Since 1980, when the first gene patent was issued, pharmaceuticals and biotech firms have been patenting genes. More recently, thanks to the completion of the Human Genome Project, the number of such patents has increased dramatically. According to this National Geographic article from 2005, nearly 20% of the human genome has been patented, with 63% of the patents owned by private firms, and 28% by universities.
Some question whether it should be legal for corporations or governmental entities to own patents on genes at all.
Others argue, favoring the biotech industry's perspective, that gene patents are an essential support for genetic research into disease prevention and treatment.
Since we all possess the same genes with only minor variations, it seems somewhat bizarre that biotech companies, once they have discovered a medical use for one of those genetic variations, should be able to claim it as their intellectual property, yet that is just what a patent is.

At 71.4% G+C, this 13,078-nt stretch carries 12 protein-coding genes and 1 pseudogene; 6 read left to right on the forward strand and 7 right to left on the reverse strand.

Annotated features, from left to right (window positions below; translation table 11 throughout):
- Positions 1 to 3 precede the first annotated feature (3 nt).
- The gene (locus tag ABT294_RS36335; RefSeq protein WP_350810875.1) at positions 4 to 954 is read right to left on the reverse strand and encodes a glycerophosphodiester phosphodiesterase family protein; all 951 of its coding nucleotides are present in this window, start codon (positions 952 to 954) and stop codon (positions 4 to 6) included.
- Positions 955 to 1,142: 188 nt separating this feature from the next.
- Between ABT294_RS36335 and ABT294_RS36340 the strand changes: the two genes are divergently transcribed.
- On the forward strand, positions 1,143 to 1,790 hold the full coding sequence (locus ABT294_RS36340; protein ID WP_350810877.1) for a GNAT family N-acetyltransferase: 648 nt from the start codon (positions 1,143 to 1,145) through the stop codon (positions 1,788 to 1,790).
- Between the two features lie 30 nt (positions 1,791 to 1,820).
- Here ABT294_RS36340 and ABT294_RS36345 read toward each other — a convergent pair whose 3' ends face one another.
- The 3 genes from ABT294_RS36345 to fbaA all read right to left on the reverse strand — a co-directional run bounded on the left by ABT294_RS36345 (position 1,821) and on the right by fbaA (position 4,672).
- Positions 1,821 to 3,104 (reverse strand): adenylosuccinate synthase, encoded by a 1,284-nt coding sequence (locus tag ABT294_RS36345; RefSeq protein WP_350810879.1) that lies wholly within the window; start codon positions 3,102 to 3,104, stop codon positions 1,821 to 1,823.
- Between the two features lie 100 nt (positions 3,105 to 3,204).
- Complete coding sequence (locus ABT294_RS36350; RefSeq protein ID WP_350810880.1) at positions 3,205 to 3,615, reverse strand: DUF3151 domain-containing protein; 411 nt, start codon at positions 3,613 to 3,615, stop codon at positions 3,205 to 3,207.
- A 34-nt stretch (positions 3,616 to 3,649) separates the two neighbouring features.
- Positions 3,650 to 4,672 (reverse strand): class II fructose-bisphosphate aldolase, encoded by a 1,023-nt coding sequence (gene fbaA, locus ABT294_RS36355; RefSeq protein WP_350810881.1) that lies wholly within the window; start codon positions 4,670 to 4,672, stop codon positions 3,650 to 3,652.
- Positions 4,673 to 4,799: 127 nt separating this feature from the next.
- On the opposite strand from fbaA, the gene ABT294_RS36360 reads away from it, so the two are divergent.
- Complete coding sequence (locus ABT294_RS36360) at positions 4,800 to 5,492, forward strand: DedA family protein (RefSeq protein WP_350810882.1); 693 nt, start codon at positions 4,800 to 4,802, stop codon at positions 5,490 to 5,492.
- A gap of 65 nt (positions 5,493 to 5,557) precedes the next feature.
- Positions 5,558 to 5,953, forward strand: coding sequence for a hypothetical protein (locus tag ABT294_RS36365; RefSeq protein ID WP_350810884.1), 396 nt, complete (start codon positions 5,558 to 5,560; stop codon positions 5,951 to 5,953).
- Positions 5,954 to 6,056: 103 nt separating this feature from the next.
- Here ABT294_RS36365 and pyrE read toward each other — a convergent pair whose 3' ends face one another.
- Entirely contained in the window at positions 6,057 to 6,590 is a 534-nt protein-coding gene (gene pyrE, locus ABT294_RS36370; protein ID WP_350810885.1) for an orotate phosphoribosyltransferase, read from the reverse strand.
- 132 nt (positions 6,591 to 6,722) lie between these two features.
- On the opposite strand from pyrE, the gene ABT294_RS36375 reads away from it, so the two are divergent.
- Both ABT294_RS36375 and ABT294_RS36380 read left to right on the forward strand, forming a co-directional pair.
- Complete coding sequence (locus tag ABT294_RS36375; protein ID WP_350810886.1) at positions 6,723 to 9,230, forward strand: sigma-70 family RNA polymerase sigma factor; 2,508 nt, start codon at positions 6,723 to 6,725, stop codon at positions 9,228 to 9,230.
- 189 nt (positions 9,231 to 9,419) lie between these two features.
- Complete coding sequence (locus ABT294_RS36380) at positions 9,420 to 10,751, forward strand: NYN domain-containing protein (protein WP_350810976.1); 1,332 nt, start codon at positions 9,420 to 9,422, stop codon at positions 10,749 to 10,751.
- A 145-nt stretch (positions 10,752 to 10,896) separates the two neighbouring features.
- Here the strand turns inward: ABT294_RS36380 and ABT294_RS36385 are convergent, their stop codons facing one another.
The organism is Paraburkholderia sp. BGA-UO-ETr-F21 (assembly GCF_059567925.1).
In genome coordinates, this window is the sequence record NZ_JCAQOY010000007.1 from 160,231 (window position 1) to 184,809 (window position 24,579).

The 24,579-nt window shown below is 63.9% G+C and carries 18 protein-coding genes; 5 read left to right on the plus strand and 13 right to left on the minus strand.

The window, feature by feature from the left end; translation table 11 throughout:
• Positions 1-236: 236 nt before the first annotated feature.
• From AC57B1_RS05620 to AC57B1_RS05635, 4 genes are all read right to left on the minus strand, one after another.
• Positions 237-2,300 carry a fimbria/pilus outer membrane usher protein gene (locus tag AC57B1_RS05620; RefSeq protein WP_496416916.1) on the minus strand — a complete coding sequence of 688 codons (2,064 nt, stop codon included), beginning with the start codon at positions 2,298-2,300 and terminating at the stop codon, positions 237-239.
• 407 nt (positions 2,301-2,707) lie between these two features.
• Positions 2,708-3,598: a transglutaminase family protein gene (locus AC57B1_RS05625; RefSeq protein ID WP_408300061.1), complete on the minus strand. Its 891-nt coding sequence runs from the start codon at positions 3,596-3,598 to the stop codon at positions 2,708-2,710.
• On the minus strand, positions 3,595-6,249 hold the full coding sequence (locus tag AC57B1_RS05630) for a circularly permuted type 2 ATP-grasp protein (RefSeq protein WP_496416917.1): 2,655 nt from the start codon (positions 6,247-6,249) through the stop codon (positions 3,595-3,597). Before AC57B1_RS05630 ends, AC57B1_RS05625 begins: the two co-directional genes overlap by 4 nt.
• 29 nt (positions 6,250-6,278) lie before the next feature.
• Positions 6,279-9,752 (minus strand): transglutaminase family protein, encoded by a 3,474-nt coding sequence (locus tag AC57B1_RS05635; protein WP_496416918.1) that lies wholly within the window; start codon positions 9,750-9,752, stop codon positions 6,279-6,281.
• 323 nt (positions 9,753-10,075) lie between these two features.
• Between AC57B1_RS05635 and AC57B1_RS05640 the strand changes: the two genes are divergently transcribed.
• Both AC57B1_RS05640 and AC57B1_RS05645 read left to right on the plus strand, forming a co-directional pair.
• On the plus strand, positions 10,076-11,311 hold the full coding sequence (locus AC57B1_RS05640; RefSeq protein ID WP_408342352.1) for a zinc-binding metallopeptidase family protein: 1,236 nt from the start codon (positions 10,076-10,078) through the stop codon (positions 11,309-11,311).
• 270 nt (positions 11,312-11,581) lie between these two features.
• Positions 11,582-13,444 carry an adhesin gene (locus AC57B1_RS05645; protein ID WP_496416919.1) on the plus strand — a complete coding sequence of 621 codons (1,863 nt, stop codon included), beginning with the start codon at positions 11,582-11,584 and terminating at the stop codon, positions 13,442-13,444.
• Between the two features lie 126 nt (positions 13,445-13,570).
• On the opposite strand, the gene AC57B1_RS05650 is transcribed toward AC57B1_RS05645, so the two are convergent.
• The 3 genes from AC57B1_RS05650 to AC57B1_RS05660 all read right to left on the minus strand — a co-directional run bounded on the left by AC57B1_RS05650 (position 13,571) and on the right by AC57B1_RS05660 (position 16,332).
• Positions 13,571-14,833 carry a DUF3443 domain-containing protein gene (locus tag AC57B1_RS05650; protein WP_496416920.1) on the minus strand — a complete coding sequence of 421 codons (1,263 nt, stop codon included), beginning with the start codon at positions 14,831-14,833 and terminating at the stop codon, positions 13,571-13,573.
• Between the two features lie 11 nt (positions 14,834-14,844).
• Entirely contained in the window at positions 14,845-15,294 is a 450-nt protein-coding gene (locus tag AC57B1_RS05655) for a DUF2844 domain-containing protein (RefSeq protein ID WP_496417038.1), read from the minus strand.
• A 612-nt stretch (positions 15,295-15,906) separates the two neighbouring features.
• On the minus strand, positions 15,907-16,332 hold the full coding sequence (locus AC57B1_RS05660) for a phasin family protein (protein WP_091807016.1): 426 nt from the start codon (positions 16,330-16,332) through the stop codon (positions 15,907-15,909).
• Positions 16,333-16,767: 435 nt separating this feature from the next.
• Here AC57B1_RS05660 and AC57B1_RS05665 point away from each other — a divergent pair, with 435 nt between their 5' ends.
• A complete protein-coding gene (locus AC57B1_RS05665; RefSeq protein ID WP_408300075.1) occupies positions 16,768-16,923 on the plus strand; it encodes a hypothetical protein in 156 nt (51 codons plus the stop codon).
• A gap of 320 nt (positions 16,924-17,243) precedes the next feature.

Our genetic material, and that of all existing species of animals and plants, is the result of millenia of natural selection. If the current trend of patenting genetic material and then collecting royalties on its use continues, the future of our species, and perhaps others, may come to be the result of something quite different: artificial selection.
And this "artificial selection" would be driven not, of course, by environmental pressures, but by cost, profit, and the marketplace.